The Ontario Infrastructure Centre of Excellence could be formed as an independent crown agency of the Government of Ontario, and operate a suite of programs focused on enhancing evidence-based decision making, project delivery and learning from project outcomes.
Evidence Based Project Assessments: The Ontario Infrastructure Centre of Excellence will develop a standard business case methodology for assessing the benefits and costs of large infrastructure projects with capital costs in excess of $100 million in Ontario. All government departments and municipalities seeking provincial funding for a project over this cost threshold will be required to evaluate their proposed projects using the standard project assessment tool and submit the report to the Ontario Infrastructure Centre of Excellence. The Infrastructure Centre of Excellence will then evaluate the quality and strength of the evidence included in the project sponsor’s business case and post a recommendation publicly on their website about whether the project warrants funding based on the technical merits. This system is designed to increase the transparency of the evidence upon which infrastructure decisions are made, and provide all stakeholders with independently verified information that can be used to debate the qualities of a project.
Project Cost Peer Reviews: Internationally, one successful technique developed to mitigate project cost overruns and delays is the application of independent peer reviews of key project documents during the planning process. Independent peer reviewers may catch errors in the forecasts, and project promoters are less likely to produce overoptimistic or misleading estimates when they know their work will be scrutinized by an independent agency. Building on this approach, prior to final approval of provincially funded projects over $50 million, the Infrastructure Centre of Excellence will conduct independent assessments to validate the cost and construction schedule estimates. These assessments will be posted online, using a traffic light system where green signifies a high degree of confidence in the estimates, amber demonstrates cause for concern, and red means project estimates are likely inaccurate and require further revision.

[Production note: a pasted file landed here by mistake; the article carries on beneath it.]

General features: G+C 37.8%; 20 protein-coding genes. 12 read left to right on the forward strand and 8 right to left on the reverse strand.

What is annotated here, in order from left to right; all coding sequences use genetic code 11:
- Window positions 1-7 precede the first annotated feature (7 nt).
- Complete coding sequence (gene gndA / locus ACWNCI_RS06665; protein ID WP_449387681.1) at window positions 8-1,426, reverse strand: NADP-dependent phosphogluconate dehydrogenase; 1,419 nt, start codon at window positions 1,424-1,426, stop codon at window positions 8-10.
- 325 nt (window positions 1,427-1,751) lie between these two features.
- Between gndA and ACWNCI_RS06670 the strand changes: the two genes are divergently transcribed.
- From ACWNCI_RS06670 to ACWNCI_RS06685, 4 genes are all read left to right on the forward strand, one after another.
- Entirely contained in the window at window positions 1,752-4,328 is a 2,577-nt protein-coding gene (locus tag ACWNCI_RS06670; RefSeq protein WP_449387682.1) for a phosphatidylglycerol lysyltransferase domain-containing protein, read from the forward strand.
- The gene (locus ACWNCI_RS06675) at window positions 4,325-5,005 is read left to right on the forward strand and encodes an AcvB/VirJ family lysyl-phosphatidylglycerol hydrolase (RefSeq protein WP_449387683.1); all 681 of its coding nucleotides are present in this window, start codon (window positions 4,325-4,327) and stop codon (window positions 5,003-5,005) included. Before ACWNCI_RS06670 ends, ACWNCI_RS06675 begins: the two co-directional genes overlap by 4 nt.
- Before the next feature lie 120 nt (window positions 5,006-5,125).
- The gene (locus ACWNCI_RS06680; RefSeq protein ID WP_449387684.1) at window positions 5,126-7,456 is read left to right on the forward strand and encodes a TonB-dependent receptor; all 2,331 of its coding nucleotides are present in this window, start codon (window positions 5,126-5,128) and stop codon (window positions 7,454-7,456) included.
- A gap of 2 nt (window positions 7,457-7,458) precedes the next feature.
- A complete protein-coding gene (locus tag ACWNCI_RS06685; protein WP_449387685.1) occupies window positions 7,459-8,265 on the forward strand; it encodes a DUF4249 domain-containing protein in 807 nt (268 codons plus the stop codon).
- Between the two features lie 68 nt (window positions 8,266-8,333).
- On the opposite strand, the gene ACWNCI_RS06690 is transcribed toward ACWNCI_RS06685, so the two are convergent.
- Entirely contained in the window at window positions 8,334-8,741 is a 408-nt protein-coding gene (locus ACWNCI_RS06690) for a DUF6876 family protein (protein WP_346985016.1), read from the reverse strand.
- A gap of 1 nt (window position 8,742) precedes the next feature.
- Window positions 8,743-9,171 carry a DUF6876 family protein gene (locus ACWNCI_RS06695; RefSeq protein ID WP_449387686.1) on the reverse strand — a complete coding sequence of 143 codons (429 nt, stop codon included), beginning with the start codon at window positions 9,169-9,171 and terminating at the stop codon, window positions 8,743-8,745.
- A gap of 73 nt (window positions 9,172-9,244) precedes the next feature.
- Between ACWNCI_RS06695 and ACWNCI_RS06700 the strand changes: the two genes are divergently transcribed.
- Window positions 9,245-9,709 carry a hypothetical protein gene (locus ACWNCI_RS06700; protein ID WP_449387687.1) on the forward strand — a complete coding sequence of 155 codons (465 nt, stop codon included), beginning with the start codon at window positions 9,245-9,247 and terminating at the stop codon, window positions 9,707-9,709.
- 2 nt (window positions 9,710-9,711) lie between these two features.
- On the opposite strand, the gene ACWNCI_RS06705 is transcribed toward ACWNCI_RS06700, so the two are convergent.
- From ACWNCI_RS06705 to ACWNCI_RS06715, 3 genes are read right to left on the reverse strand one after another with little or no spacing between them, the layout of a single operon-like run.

Project Outcome Reviews: The Infrastructure Centre of Excellence will serve as a hub for data to be collected on project outcomes across the province. Standard definitions will be developed for information on project construction costs and contractor performance, facility usage, environmental efficiency, and long-term maintenance. Big data analytical tools will be developed to identify patterns and trends that can inform the management of future projects, while case studies will draw lessons from completed projects.
Project Management Skill Development: An infrastructure leaders academy will be created to train front line public sector project managers in the most current theories and practices for effective project planning and delivery. In the United Kingdom, the creation of such a training program has improved project delivery performance. Additionally, the Infrastructure Centre of Excellence will serve as a key forum to convene provincial, municipal and Indigenous community project managers, in order to share experiences and learn lessons from across Ontario
Overall, the purpose of the Ontario Infrastructure Centre of Excellence is to amplify the benefit of the vast array of infrastructure projects being proposed in the province and ensure that value for money is achieved. In order to get the most out of Ontario’s largest infrastructure spending program in a generation, the Government of Ontario should create an Infrastructure Centre of Excellence that can support evidence-based policymaking and project delivery.
Matti Siemiatycki is an Associate Professor and Canada Research Chair in Infrastructure Planning and Finance at the University of Toronto